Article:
FINDING ONE’S PURPOSE | By Atty Neslie Vic L. Bibera

FINDING ONE’S PURPOSE | By Atty Neslie Vic L. Bibera

I am blessed and privileged to be one of the 8,241 passers out of 11,402 examinees of the 2020-2021 Philippine Bar Examination. This blessing also came with a bonus - I was also among the 761 recognized for their exemplary performance in the licensure test.

After obtaining a Bachelor of Science in Accountancy from the Central Philippine University where I graduated magna cum laude, I decided to pursue Juris Doctor at the same university.

I opted to become a lawyer because I wanted to grow my career. I believe that learning is a continuous process, a continuous pursuit of wisdom. In addition, I deem that being a lawyer is a good profession, that it can contribute in building a society – as long as we, specially the next generation of lawyers would thread the right path.

And of course, I am also undaunted and motivated by my desire to lift my family from poverty.

They say, law school is a “jealous partner”, and, it was indeed.  We had to contend with strict professors, long line of cases to be digested, among other things. Finding new friends in law school was really of great help. And since I was a working student, I really found it hard to balance work and studies. I had to deal with two pressure-driven environments. But with grit, resilience and fortitude – and of course, with the help from my family and friends, I managed to graduate from law school as a regular student, in a period of four years.

FINDING ONE’S PURPOSE | By Atty Neslie Vic L. Bibera

My parents are Nestor Flores Bibera, a retired Dean’s Office clerk of De Paul College, Iloilo City and Emelita Lumawag Bibera who is self-employed.  My father, mother and my siblings Tesza, Nestor Jr., and Peter Matthew have been supportive in my career choice.

Aside from my family, there are countless other persons who made an impact on my life: the persons whom I shared time with at De Paul College, at Iloilo National High School, at Central Philippine University, at DSWD Kalahi-CIDSS, at Commission on Audit, at St. Clement’s Church and at Plazuela de Iloilo Zumba.

Moreover, I wouldn’t stand a chance entering law school if it weren’t for SM Foundation which helped me finish my tertiary education through their college scholarship program.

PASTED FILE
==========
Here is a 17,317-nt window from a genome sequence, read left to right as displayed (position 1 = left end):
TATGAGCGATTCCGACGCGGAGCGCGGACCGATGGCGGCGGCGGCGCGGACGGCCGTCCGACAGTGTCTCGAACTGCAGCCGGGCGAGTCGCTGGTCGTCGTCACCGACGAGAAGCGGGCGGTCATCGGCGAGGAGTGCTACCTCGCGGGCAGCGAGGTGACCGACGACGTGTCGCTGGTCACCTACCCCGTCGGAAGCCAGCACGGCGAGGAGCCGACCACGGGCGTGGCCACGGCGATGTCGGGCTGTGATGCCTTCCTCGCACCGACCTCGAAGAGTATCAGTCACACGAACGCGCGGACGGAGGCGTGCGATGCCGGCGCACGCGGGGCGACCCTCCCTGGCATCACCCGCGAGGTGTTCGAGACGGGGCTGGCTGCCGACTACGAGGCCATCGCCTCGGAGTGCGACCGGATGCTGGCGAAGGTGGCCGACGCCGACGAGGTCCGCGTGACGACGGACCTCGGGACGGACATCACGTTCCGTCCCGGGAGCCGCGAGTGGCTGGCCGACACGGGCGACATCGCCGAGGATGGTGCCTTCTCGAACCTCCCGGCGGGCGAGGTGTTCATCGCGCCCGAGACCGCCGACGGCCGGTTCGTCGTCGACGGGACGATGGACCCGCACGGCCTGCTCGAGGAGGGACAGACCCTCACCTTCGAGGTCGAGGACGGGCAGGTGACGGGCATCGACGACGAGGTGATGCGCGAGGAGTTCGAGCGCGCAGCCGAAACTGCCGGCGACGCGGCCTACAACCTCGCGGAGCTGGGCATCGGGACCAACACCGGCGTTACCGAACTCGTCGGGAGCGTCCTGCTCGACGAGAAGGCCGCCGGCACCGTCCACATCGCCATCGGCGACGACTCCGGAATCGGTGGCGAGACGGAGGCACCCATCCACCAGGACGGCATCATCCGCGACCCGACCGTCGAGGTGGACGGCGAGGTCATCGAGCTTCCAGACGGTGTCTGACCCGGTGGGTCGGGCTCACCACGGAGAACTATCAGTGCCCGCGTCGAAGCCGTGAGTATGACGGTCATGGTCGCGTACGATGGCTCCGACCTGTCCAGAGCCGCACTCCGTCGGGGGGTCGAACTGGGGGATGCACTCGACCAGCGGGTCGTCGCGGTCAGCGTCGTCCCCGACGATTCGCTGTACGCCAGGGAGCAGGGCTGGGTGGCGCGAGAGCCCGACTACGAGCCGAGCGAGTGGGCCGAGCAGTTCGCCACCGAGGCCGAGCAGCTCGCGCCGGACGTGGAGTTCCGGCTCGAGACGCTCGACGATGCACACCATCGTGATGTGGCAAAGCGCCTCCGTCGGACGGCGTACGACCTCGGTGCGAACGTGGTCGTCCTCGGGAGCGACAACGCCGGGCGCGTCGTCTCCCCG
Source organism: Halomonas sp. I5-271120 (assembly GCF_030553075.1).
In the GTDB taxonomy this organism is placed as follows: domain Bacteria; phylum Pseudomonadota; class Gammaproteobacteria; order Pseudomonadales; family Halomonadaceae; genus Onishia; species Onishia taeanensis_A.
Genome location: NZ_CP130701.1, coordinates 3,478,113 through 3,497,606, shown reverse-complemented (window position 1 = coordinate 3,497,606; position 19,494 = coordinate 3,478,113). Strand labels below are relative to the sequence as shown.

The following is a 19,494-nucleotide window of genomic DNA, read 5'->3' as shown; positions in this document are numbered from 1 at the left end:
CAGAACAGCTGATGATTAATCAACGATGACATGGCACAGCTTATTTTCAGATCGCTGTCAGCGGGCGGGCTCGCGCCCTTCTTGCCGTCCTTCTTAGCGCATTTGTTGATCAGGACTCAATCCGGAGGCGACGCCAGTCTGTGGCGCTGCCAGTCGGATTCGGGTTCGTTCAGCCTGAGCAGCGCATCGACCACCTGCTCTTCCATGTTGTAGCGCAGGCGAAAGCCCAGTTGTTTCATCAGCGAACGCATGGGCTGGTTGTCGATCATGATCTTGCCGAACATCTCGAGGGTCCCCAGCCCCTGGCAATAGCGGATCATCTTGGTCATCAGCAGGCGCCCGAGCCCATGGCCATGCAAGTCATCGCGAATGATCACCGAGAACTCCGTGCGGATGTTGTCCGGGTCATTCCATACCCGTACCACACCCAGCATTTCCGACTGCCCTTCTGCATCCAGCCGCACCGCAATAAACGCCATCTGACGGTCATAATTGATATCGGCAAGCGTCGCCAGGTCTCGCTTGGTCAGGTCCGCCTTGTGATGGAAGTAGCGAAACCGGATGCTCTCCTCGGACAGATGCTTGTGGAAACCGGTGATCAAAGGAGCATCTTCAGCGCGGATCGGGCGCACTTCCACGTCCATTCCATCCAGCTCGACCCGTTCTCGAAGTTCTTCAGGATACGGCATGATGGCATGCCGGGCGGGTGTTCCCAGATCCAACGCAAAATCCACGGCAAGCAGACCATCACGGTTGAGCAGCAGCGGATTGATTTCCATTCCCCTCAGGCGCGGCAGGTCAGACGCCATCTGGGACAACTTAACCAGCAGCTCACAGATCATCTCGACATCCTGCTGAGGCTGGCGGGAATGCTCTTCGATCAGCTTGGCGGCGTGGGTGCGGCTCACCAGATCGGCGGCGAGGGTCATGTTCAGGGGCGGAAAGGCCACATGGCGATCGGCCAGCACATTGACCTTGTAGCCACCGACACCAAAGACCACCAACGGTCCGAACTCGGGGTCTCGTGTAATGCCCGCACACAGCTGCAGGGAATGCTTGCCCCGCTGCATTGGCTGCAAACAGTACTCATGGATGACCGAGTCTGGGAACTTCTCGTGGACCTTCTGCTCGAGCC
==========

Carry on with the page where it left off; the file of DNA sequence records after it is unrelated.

As an SM Scholar, I enjoyed a lot of privileges.  I did not have to worry about my tuition and other fees for my BS in Accountancy degree since they were all been taken care of by SM. I even had the opportunity to work at the SM gift wrapping section during one summer – which thought me the value of customer service.

I will never forget the experience when I personally met Tatang Henry Sy Sr. and Nanang Felicidad Sy, whom we consider as our second parents as SM scholars. I also remember having a chance to meet the Sy siblings, who gave me a lot of encouragement that memorable evening—making me feel that I was part of their family.

To remember that night, they gave each scholar a watch, with our names engraved on it. For me, it is a personal and intimate gesture. It signifies the moment in time when I achieved something great – a culmination of years of hard work and dedication.

FINDING ONE’S PURPOSE | By Atty Neslie Vic L. Bibera

Due to the values imparted by SM Foundation of spreading social good, I chose to work in the Commission on Audit. Aside from my strong belief in the fulfillment of its mandate, it is an organization where I can put into better use my skills as a Certified Public Accountant by serving as a guardian of public funds. 

As an SM scholar alumna, I want other scholars to follow their own paths.  Every person has his/her own purpose in life and I respect that purpose. I want them to find that purpose without comparing themselves to that of others. Each of us is unique, however, true purpose is about recognizing your own gifts and using them to contribute to the world – whether those gifts are helping your family rise above poverty, doing development work in your respective communities, or by simply bringing more joy to the lives of those around you.

To those who belong to economically challenged families like me, I say this: believe that education is the key to a better life. Reaching for your dreams can get tiresome but don’t give up, hold on to grit. And when you finally achieve your dream, be sensitive, humble, and pay it forward.


About the author:

Atty. Neslie Bibera is a State Auditor 1 at the Commission on Audit. She is an SM scholar alumna.